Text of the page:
5-Hydroxytryptamine 2C receptor (IPR000377)

Short name: 5HT2C_rcpt

Overlapping homologous superfamilies


Family relationships


5-hydroxytryptamine (5-HT) or serotonin, is a neurotransmitter that it is primarily found in the gastrointestinal (GI) tract, platelets, and in the central nervous system (CNS). It is implicated in a vast array of physiological and pathophysiological pathways. Receptors for 5-HT mediate both excitatory and inhibitory neurotransmission, and modulate the release of many neurotransmitters including glutamate, GABA, dopamine, epinephrine/norepinephrine, and acetylcholine, as well as many hormones, including oxytocin, prolactin, vasopressin and cortisol. In the CNS, 5-HT receptors can influence various neurological processes, such as aggression, anxiety and appetite and, as a, result are the target of a variety of pharmaceutical drugs, including many antidepressants, antipsychotics and anorectics [PMID: 18476671].

The 5-HT receptors are grouped into a number of distinct subtypes, classified according to their antagonist susceptibilities and their affinities for 5-HT. With the exception of the 5-HT3 receptor, which is a ligand-gated ion channel [PMID: 11989819], all 5-HT receptors are members of the rhodopsin-like G protein-coupled receptor family [PMID: 18476671], and they activate an intracellular second messenger cascade to produce their responses.

The 5-HT2 receptors mediate many of the central and peripheral physiologic functions of 5-hydroxytryptamine. The original 5HT2 receptor (now renamed as the 5-HT2A receptor) was initially classified according to its ability to display micromolar affinity for 5-HT, to be labelled with [3H]spiperone and by its susceptibility to 5-HT antagonists. At least 3 members of the 5HT2 receptor subfamily exist (5-HT2A, 5-HT2B, 5-HT2C), all of which share a high degree of sequence similarity and couple to Gq/G11 to stimulate the phosphoinositide pathway and elevate cytosolic calcium. Cardiovascular effects include contraction of blood vessels and shape changes in platelets; central nervous system effects include neuronal sensitisation to tactile stimuli and mediation of some of the effects of phenylisopropylamine hallucinogens. 5-HT2 receptors display functional selectivity in which the same agonist in different cell types or different agonists in the same cell type can differentially activate multiple, distinct signalling pathways [PMID: 16803859].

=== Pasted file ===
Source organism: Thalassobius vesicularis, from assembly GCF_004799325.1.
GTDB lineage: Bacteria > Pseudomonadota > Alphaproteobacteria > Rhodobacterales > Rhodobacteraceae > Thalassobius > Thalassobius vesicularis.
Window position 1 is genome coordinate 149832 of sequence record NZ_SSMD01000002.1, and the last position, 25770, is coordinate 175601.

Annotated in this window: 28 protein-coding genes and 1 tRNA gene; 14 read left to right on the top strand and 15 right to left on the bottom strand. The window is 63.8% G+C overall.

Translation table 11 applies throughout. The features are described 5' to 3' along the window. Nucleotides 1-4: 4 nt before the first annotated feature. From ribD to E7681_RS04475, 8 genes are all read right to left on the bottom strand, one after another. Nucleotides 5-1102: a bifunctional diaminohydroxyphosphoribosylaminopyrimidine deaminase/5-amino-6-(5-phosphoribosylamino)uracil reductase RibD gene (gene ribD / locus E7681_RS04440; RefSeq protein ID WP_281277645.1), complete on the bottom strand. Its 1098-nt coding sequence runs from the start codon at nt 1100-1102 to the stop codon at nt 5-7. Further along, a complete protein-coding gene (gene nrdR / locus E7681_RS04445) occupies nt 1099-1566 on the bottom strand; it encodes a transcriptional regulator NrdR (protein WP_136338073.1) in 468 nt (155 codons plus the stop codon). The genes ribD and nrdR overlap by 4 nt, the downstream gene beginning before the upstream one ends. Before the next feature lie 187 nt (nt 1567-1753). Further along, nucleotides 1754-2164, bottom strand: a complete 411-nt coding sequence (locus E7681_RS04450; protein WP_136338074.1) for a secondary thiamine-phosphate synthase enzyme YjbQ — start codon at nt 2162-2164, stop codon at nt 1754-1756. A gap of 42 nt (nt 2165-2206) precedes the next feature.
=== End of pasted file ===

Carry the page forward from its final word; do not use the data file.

The distribution of 5-HT2C is limited to the CNS and choroid plexus [PMID: 8028479]. Activation of the receptor has been shown to exert an inhibitory influence upon frontocortical dopaminergic and adrenergic, but not serotonergic transmission and, in part, to play a role in neuroendocrine function [PMID: 9776391, PMID: 10223282, PMID: 10503938, PMID: 15668911]. Additional characteristic behavioural responses attributed to 5-HT2C receptor activation include hypoactivity [PMID: 7912626, PMID: 9694950, PMID: 10219979], feeding [PMID: 7912626, PMID: 9694950, PMID: 10219979, PMID: 11489456, PMID: 11228755], reproductive behaviour [PMID: 9151932] and thermoregulation [PMID: 9106912]. Chronic treatment with antipsychotic drugs that are 5-HT2 antagonists results in downregulation of both 5-HT2A and 5-HT2C receptors, as does chronic treatment with SSRIs and 5-HT agonists [PMID: 11750789]. However, chronic SSRI treatment may increase 5-HT2C expression, specifically in the choroid plexus [PMID: 8840350].

GO terms

Biological Process

GO:0007186 G protein-coupled receptor signaling pathway
GO:0007631 feeding behavior
GO:0007626 locomotory behavior

Molecular Function

GO:0004993 G protein-coupled serotonin receptor activity

Cellular Component

GO:0005887 integral component of plasma membrane

Contributing signatures

Signatures from InterPro member databases are used to construct an entry.